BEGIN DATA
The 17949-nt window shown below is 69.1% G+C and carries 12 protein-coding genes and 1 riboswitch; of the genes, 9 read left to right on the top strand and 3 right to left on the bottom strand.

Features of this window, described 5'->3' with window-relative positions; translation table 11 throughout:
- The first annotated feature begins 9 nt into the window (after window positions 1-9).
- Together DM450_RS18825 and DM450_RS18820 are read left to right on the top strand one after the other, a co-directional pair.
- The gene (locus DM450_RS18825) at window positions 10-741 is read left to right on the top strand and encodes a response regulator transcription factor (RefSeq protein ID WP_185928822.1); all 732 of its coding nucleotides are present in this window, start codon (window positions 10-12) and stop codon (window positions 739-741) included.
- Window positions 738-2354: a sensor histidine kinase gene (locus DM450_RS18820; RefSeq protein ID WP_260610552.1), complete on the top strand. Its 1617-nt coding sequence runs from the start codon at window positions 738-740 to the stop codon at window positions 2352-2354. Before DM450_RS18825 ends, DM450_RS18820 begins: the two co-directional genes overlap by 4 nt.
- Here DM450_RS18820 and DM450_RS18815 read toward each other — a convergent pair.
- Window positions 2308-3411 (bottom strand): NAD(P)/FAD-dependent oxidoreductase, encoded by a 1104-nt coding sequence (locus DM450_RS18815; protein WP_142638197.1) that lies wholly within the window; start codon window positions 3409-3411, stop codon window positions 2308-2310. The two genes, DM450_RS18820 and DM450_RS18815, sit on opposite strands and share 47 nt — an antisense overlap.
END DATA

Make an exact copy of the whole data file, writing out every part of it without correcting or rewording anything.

The 17949-nt window shown below is 69.1% G+C and carries 12 protein-coding genes and 1 riboswitch; of the genes, 9 read left to right on the top strand and 3 right to left on the bottom strand.

Features of this window, described 5'->3' with window-relative positions; translation table 11 throughout:
- The first annotated feature begins 9 nt into the window (after window positions 1-9).
- Together DM450_RS18825 and DM450_RS18820 are read left to right on the top strand one after the other, a co-directional pair.
- The gene (locus DM450_RS18825) at window positions 10-741 is read left to right on the top strand and encodes a response regulator transcription factor (RefSeq protein ID WP_185928822.1); all 732 of its coding nucleotides are present in this window, start codon (window positions 10-12) and stop codon (window positions 739-741) included.
- Window positions 738-2354: a sensor histidine kinase gene (locus DM450_RS18820; RefSeq protein ID WP_260610552.1), complete on the top strand. Its 1617-nt coding sequence runs from the start codon at window positions 738-740 to the stop codon at window positions 2352-2354. Before DM450_RS18825 ends, DM450_RS18820 begins: the two co-directional genes overlap by 4 nt.
- Here DM450_RS18820 and DM450_RS18815 read toward each other — a convergent pair.
- Window positions 2308-3411 (bottom strand): NAD(P)/FAD-dependent oxidoreductase, encoded by a 1104-nt coding sequence (locus DM450_RS18815; protein WP_142638197.1) that lies wholly within the window; start codon window positions 3409-3411, stop codon window positions 2308-2310. The two genes, DM450_RS18820 and DM450_RS18815, sit on opposite strands and share 47 nt — an antisense overlap.